As a person with anxiety i fully understand the issue. i have not started taking formal lessons (also English) untill recently but i have owned my horse for 5 years. the only time a horse gets hit in the face by me is if the are trying to bite me or hit me in the head with theirs. kicking is only reserved for a attempted kick at me. other wise i would rather not lay a mean hand on a horse. remember it sounds mean but horses bite and kick each other ALL the time. a hit or kick from us is nothing compared to another horse so its not mean when deserving.

the trainer i found is confident yet quiet. she talks me though everything i am doing and lets me know what im doing wrong or right. if my legs or hands are out of place she has me stops and positions my where im supposed to be so im not trying to figure it out on my own. you need a quiet focused teacher who's entire life is not ONLY JUST lessons. someone who is kind and not trying to either push you though to make a quick buck or force you to try to be the next champion.
Yeah. I respond so much better with encouragement. Anxiety can be crippling and I didn't always have it. It started in my twenties and I have no clue why, but it's not something I can control. It's embarassing. I'm unable to do things I had no problem with before. It makes no sense! Trying to explain anxiety to someone who doesn't have it is pointless. When i say anxiety, i'm not just referring to a passing emotion or feeling. I mean an actual disorder that requires medication to control. Otherwise, its constant panic attacks. I agree. I need someone calm. I'm just not sure what to tell the next instructor. I don't want to put my instructor down to others around here, and I'm sure she will ask about my skill level/experience, then want to know why I left...and possibly worry that I'm just a judgemental problem student. :( Thanks.
KigerQueen likes this.
Scubasmitten is offline  
post #68 of 118 Old 04-15-2016, 05:10 PM Thread Starter
Foal
 
Join Date: Apr 2016
Location: Florida
Posts: 94
• Horses: 0
Quote:
Originally Posted by Whinnie View Post
Quote:
Originally Posted by Scubasmitten View Post
They also think they're at a buffet every time I ride--which, technically I guess you could say is true ;) , but I end up having to pull their head up so they won't pull me down with them. They always seem so hungry and I feel like I'm interrupting their grub time. Once, the barn guy actually said he hadn't fed the horse yet and apologized. I was thinking, "Hmm...that can't make for a good ride, can it? Hungry, distracted horse?" I even considered asking for a later lesson time.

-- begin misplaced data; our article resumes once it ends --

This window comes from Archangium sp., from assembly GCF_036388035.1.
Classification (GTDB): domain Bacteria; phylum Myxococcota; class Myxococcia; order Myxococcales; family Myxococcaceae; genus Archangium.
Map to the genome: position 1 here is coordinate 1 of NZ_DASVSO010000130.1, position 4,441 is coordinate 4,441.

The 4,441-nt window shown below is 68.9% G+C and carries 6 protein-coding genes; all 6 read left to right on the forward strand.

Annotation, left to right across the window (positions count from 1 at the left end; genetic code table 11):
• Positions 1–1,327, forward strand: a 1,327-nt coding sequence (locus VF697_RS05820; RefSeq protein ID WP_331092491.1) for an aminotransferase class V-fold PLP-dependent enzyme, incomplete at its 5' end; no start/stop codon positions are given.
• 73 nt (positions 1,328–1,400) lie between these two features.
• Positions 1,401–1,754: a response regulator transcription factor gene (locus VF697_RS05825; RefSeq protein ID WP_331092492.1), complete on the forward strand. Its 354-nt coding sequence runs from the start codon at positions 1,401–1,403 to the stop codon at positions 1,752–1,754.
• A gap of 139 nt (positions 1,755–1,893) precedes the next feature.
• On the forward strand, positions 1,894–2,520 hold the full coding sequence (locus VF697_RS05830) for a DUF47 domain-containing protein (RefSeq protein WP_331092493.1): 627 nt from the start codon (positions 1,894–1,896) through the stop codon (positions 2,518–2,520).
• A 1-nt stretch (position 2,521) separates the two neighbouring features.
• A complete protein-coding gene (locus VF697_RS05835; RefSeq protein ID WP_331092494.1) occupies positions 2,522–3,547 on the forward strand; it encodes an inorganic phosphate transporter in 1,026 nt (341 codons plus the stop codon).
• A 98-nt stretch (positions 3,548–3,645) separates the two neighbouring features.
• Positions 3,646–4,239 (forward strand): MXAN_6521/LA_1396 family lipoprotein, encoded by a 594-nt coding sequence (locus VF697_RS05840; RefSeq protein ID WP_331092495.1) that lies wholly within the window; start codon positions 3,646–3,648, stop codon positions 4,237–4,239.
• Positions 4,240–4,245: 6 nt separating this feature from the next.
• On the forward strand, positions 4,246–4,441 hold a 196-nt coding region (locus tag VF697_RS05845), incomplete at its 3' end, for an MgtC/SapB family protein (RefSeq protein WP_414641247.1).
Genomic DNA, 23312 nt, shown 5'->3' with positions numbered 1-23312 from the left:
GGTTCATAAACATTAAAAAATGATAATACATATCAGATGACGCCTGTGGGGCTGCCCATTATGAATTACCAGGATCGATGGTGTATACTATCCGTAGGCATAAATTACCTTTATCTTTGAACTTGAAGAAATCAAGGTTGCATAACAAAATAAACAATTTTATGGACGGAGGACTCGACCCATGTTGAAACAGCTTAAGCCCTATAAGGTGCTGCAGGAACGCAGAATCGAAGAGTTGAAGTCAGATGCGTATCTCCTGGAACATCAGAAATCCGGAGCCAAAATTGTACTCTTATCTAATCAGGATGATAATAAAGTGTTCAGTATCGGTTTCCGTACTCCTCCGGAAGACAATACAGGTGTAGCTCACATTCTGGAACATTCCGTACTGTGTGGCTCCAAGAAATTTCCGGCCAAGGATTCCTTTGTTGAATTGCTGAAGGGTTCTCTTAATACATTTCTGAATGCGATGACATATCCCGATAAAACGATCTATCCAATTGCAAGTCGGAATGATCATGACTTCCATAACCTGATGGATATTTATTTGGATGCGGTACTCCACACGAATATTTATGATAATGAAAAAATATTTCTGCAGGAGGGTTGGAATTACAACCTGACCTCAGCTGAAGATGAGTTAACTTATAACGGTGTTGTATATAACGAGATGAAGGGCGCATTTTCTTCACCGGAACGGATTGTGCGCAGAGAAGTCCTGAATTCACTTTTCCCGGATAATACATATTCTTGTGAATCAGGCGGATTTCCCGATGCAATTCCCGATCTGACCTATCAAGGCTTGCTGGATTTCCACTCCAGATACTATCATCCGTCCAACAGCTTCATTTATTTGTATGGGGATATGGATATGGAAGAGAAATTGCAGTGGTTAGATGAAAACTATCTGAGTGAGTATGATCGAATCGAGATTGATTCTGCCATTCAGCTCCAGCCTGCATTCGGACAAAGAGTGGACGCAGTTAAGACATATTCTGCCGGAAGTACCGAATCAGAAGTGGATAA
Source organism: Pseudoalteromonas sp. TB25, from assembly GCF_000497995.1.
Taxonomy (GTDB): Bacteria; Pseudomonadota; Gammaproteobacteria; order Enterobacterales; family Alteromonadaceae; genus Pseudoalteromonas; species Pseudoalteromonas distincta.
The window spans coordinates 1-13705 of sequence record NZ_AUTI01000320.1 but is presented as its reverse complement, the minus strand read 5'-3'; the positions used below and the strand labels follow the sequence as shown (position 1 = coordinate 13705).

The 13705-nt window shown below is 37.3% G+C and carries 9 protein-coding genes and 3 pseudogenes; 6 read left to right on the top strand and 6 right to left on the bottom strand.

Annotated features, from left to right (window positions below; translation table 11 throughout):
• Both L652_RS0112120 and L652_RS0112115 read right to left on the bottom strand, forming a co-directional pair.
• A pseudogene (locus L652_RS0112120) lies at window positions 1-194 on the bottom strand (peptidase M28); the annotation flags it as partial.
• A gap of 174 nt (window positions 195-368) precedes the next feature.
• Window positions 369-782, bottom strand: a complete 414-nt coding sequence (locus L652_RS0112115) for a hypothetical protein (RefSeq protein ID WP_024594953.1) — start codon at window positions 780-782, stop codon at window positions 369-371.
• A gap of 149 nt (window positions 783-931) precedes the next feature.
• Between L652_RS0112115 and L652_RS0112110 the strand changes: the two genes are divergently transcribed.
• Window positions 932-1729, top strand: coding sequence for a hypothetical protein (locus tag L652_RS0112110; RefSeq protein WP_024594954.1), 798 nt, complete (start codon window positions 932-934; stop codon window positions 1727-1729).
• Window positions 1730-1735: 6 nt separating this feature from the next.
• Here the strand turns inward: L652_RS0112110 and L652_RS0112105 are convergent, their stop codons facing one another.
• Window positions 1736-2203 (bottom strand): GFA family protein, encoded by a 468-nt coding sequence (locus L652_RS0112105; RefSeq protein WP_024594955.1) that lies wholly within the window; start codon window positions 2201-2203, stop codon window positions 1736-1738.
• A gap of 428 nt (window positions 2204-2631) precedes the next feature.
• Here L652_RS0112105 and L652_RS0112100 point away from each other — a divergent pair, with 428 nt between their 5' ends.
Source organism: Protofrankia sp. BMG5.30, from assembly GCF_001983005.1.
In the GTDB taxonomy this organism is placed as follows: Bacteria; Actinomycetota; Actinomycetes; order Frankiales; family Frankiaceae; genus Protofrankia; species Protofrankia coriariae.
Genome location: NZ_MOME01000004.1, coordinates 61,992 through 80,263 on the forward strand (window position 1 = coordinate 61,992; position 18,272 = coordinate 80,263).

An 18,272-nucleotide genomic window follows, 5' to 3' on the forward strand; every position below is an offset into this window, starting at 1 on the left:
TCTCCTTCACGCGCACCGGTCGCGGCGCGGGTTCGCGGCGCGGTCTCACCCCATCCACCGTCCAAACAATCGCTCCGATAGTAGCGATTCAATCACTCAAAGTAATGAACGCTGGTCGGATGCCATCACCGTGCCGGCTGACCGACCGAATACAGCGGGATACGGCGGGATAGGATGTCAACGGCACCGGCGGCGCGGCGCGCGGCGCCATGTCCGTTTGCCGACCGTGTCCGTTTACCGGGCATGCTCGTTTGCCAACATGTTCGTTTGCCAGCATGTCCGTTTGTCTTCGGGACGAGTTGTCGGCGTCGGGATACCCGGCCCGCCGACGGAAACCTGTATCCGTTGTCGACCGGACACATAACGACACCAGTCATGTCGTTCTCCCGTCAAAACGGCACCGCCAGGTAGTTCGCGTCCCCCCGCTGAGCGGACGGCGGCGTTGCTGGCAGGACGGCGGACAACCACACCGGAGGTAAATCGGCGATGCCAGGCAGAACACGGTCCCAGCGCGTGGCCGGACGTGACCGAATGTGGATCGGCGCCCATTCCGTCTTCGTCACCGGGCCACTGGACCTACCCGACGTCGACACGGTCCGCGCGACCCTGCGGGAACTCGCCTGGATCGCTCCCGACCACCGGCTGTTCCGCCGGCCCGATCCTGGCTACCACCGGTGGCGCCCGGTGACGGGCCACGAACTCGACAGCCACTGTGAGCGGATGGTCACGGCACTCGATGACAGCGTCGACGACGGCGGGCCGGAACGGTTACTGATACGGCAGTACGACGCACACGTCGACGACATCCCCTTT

When you are working with a horse, either on the ground or in the saddle, he is AT WORK. You are the boss. He doesn't get to eat when he wants and go where he wants at the pace he wants. He has a job. You need to tell him what it is. Maybe if you can think of it in those terms, you won't feel so guilty or sorry for the horse you are riding. Horses will see what limits there are. Most will test those limits at least occasionally. If they find no limit and are allowed to do whatever, it is bad for you. If they can call the shots, they will. It takes timing and practice, but you can learn how to not let them put the head down to eat before they do it.

I hope you have good experiences with horses and you will, if you can change some of your beliefs about horse/human relationship. It will be hard, but it will be worth the effort.
Ok. Thanks!! I'll do my best to overcome it and think of it in those terms.
Scubasmitten is offline  
post #69 of 118 Old 04-15-2016, 05:16 PM Thread Starter
Foal
 
Join Date: Apr 2016
Location: Florida
Posts: 94
• Horses: 0
Quote:
Originally Posted by Reiningcatsanddogs View Post
I will say four things regarding the way the horses were treated:

1) Sometimes a horse does need to be disciplined, on occasion it does need to be big and bold.

2) At least at the barns I have ridden, it is the responsibility of a barn?s trainer to recognize and then retrain the little quirks they develop especially being ridden by beginning students every day worked out BEFORE the little problems become big ones that routinely require such radical ?fixes? as kicking the animal.